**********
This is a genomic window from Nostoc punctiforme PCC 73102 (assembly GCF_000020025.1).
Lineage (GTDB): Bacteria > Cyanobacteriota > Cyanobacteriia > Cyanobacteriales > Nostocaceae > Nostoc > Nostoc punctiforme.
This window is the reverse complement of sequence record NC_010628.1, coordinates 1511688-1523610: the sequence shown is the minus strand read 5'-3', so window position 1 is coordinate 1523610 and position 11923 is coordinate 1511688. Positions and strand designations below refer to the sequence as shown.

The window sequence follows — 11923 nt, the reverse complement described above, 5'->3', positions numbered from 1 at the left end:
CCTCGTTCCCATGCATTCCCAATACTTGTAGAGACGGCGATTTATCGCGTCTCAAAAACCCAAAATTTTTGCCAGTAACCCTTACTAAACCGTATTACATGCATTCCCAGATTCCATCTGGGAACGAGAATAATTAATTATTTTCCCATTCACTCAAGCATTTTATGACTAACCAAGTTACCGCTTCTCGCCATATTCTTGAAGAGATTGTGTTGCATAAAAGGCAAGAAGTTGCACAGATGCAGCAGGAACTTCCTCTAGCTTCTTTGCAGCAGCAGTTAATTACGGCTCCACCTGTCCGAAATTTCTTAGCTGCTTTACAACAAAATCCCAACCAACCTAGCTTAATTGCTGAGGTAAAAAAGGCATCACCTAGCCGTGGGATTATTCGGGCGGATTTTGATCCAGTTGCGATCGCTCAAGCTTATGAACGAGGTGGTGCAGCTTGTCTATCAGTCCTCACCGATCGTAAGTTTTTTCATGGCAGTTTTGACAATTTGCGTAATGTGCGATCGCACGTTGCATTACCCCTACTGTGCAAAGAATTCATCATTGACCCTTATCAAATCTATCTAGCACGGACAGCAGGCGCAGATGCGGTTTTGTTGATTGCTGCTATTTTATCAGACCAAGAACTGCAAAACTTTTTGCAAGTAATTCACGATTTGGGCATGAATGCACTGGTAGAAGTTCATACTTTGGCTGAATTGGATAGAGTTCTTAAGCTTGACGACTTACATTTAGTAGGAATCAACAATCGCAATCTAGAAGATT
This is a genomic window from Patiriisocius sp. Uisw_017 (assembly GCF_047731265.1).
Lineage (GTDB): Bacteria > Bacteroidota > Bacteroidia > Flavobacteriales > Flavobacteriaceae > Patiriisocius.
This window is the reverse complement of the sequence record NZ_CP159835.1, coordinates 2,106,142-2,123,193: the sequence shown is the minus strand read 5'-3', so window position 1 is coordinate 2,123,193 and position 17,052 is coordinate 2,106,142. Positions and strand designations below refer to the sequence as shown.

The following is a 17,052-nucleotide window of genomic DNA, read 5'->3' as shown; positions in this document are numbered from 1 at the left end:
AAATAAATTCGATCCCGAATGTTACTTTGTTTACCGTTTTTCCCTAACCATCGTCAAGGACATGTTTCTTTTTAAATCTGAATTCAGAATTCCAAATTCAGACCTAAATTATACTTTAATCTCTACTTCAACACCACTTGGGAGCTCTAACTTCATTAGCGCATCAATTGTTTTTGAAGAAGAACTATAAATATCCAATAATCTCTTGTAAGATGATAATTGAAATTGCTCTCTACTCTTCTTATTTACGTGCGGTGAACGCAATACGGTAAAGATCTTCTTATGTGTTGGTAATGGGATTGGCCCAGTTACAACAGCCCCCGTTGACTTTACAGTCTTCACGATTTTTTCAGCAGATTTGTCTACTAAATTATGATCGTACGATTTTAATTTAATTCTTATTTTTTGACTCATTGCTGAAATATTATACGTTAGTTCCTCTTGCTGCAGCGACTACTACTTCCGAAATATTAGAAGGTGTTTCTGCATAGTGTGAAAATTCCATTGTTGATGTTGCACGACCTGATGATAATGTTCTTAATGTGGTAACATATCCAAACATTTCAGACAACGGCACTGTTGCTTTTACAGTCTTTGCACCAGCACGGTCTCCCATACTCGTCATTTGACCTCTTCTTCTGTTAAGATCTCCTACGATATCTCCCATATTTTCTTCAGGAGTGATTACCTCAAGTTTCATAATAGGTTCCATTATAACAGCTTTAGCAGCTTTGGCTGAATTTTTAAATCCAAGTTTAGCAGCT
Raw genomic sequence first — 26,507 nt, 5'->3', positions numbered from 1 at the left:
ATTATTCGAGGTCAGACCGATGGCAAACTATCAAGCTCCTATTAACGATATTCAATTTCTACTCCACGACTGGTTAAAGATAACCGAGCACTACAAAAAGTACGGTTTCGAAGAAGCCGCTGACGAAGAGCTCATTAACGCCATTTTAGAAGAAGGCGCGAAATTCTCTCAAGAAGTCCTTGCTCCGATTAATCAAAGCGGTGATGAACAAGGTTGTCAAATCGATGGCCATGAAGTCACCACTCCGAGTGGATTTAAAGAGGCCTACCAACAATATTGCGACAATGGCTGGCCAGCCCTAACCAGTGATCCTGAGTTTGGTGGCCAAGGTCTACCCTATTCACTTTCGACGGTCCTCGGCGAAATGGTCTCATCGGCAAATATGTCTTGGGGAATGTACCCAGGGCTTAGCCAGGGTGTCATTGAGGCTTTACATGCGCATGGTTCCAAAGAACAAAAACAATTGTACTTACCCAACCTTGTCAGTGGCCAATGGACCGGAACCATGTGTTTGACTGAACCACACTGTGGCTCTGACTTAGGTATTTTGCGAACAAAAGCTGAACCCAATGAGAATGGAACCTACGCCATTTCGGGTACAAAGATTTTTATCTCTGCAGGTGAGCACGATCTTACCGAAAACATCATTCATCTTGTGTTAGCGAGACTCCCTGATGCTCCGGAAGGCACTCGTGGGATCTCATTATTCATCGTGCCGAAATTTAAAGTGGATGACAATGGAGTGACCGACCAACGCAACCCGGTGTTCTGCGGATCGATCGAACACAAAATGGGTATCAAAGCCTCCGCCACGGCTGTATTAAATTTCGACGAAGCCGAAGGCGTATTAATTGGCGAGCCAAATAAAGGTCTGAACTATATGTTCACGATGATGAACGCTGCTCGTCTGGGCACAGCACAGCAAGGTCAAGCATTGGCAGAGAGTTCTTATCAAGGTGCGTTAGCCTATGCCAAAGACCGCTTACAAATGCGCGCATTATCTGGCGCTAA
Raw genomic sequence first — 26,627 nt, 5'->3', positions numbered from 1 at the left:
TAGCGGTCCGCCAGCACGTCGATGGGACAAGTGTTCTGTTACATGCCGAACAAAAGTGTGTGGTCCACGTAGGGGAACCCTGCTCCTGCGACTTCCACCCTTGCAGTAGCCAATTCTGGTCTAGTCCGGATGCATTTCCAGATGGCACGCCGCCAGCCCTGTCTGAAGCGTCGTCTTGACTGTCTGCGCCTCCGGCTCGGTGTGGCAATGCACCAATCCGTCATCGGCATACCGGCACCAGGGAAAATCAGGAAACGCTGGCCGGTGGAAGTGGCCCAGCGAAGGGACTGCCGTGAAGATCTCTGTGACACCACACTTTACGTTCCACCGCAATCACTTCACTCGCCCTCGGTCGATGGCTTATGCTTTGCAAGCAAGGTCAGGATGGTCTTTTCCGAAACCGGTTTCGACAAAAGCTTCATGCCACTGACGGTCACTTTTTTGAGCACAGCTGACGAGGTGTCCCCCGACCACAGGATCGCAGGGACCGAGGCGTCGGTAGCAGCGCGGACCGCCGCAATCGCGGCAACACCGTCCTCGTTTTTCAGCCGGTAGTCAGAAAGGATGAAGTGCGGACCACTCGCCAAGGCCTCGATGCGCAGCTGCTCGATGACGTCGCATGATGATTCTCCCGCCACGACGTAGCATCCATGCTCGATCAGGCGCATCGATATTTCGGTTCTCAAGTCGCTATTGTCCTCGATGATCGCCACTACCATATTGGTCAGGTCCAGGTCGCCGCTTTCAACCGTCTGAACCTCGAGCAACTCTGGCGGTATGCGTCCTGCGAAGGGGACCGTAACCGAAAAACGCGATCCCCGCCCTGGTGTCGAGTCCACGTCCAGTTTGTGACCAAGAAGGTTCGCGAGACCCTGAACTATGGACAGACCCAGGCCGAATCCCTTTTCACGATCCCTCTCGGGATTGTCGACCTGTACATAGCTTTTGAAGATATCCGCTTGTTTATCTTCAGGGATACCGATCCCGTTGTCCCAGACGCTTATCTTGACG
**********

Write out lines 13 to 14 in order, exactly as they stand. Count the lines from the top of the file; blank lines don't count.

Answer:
Raw genomic sequence first — 26,627 nt, 5'->3', positions numbered from 1 at the left:
TAGCGGTCCGCCAGCACGTCGATGGGACAAGTGTTCTGTTACATGCCGAACAAAAGTGTGTGGTCCACGTAGGGGAACCCTGCTCCTGCGACTTCCACCCTTGCAGTAGCCAATTCTGGTCTAGTCCGGATGCATTTCCAGATGGCACGCCGCCAGCCCTGTCTGAAGCGTCGTCTTGACTGTCTGCGCCTCCGGCTCGGTGTGGCAATGCACCAATCCGTCATCGGCATACCGGCACCAGGGAAAATCAGGAAACGCTGGCCGGTGGAAGTGGCCCAGCGAAGGGACTGCCGTGAAGATCTCTGTGACACCACACTTTACGTTCCACCGCAATCACTTCACTCGCCCTCGGTCGATGGCTTATGCTTTGCAAGCAAGGTCAGGATGGTCTTTTCCGAAACCGGTTTCGACAAAAGCTTCATGCCACTGACGGTCACTTTTTTGAGCACAGCTGACGAGGTGTCCCCCGACCACAGGATCGCAGGGACCGAGGCGTCGGTAGCAGCGCGGACCGCCGCAATCGCGGCAACACCGTCCTCGTTTTTCAGCCGGTAGTCAGAAAGGATGAAGTGCGGACCACTCGCCAAGGCCTCGATGCGCAGCTGCTCGATGACGTCGCATGATGATTCTCCCGCCACGACGTAGCATCCATGCTCGATCAGGCGCATCGATATTTCGGTTCTCAAGTCGCTATTGTCCTCGATGATCGCCACTACCATATTGGTCAGGTCCAGGTCGCCGCTTTCAACCGTCTGAACCTCGAGCAACTCTGGCGGTATGCGTCCTGCGAAGGGGACCGTAACCGAAAAACGCGATCCCCGCCCTGGTGTCGAGTCCACGTCCAGTTTGTGACCAAGAAGGTTCGCGAGACCCTGAACTATGGACAGACCCAGGCCGAATCCCTTTTCACGATCCCTCTCGGGATTGTCGACCTGTACATAGCTTTTGAAGATATCCGCTTGTTTATCTTCAGGGATACCGATCCCGTTGTCCCAGACGCTTATCTTGACG